Met Annie and Kathy on campus for coffee in Curiositea. Campus is nice when there's less people around! Didn't get much reading done at all before I had to get the bus to the Odeon in Coventry, where we (plus Owen) saw Limitless. Got the W1, which is one of the new bus services introduced by Warwick in partnership with Travel de Courcey, and staff and students travel for free until June. I just found out, incidentally, that the film is based on Alan Glynn's The Dark Fields, which is a book that I remember wanting to read a couple of years ago. Have ordered it now, together with Glynn's second novel, Winterland. Faber and Faber publish him, so the novels should have a certain quality. Anyway, I thought the film was refreshing, especially in terms of its cinematography. It felt like hyperkinetic pop art at times, especially in the way it conveyed the effects of the designer drug on perception. Good use of colour palettes as well. I only have two complaints, and they're both to do with Bradley Cooper. Firstly, did he absolutely have to look like the stereotypical 'artistic' figure at the beginning, with his messy hair and trashed up apartment? It's like they needed visual shorthand for 'This guy is a writer.' Plus in general, Cooper looks way better once he's been tidied up. Secondly, Cooper could get his French and Italian accents right, but he couldn't work on his Mandarin? Maybe they thought they could get away with it because American audiences probably wouldn't catch on as long as he sounded like he was speaking Mandarin properly.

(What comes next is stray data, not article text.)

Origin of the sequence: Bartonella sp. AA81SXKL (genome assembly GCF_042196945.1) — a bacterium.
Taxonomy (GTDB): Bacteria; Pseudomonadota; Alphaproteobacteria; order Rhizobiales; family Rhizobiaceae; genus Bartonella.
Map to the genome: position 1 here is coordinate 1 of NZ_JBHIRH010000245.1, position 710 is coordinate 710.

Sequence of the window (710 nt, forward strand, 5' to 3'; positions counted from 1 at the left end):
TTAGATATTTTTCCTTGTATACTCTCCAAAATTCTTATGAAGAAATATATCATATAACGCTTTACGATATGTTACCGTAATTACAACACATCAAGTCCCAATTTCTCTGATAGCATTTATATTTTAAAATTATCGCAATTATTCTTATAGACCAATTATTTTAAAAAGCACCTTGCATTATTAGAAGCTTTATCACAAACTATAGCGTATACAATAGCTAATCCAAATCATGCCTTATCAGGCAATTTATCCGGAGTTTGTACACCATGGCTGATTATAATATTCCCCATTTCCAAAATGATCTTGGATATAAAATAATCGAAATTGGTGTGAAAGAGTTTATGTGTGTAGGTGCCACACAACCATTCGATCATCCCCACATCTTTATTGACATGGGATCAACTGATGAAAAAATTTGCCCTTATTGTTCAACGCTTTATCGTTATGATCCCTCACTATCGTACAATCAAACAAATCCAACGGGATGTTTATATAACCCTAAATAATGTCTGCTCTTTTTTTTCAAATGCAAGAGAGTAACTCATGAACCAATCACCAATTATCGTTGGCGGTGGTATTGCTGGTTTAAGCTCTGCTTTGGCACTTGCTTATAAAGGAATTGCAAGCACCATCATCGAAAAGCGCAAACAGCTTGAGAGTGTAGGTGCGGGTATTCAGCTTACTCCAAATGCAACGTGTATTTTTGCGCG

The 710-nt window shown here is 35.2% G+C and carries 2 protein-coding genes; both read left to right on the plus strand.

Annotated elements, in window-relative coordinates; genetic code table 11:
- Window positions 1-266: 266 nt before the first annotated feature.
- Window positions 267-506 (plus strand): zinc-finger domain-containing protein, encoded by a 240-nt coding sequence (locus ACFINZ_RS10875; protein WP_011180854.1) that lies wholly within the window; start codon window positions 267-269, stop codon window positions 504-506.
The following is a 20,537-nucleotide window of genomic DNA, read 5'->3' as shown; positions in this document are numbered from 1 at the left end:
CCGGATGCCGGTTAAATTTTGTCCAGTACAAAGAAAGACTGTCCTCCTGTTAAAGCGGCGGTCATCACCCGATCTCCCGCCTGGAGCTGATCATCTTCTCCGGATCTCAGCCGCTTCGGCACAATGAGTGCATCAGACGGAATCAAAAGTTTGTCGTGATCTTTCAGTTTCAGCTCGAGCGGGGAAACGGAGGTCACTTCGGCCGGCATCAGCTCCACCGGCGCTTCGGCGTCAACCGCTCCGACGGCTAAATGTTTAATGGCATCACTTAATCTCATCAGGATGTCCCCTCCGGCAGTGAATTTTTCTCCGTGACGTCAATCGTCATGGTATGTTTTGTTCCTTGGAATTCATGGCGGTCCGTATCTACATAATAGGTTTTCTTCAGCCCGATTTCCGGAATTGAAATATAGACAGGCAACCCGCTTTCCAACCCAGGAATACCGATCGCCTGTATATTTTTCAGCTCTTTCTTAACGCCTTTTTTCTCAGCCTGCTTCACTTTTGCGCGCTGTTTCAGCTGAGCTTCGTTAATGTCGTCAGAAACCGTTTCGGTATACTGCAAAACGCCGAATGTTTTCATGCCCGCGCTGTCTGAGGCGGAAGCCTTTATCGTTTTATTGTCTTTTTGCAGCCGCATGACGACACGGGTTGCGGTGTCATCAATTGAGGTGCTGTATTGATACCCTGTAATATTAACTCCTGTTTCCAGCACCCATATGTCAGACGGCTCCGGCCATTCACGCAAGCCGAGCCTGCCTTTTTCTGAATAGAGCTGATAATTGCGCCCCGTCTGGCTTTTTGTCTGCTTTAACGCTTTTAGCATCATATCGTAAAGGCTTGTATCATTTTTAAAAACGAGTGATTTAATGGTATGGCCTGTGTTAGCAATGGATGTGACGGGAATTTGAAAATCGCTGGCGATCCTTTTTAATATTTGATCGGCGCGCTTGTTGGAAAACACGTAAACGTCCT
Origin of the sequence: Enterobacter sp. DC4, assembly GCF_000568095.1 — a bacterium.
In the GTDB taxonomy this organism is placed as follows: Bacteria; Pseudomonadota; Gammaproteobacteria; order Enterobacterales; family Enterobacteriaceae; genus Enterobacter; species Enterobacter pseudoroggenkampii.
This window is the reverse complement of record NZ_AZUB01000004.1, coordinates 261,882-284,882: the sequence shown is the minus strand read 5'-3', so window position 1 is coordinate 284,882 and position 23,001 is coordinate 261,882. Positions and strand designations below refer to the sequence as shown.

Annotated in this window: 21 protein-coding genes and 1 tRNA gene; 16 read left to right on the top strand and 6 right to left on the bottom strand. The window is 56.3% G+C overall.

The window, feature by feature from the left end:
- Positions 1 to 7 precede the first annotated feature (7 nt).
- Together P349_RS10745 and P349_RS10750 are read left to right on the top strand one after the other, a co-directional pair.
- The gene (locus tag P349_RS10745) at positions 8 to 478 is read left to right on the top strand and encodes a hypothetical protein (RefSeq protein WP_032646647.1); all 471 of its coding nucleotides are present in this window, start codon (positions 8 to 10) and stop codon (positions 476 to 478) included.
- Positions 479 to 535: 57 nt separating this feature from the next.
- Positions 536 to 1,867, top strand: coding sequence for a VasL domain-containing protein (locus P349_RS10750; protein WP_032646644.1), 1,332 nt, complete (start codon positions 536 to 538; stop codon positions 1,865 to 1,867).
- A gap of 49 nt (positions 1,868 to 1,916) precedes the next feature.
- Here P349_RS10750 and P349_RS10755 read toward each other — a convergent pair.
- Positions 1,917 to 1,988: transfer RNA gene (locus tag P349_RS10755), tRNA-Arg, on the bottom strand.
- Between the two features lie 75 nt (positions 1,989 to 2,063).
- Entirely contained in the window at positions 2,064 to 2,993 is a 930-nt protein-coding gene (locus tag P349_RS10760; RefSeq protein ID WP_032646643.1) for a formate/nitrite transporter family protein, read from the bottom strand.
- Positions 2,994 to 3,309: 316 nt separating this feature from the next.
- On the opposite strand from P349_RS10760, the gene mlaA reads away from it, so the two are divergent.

By the way, it was nice seeing Abbie Cornish in a film again, although her role like everyone else's, even Robert De Niro's, felt completely peripheral to Cooper's, as the film generally does resort to stock plotting. I suppose that has more to do with its source material though, which was written as a techno-thriller, and therefore does have to conform to some extent to particular plot structures. The questions the film raises are interesting though. Would you essentially hack your brain if you could? Cooper's character appears to evade the consequences, following the one-year jump late in the film, so why not take the drug? Arguably, he ultimately didn't hurt anyone who didn't somehow deserve it, although we all felt it was problematic that it was never established if he'd actually killed the girl in the hotel room or not. Perhaps more importantly, why didn't he just figure out how to synthesise the drug himself? Surely he could have done that, alongside figuring out the financial markets. Or at least given the drug to the guy he paid to synthesise it for him. That would have worked as well, right? I liked the ending though, I suppose. I would have been really disappointed if they resorted to a finish where justice was served. The moral ambiguity they went with was definitely more interesting.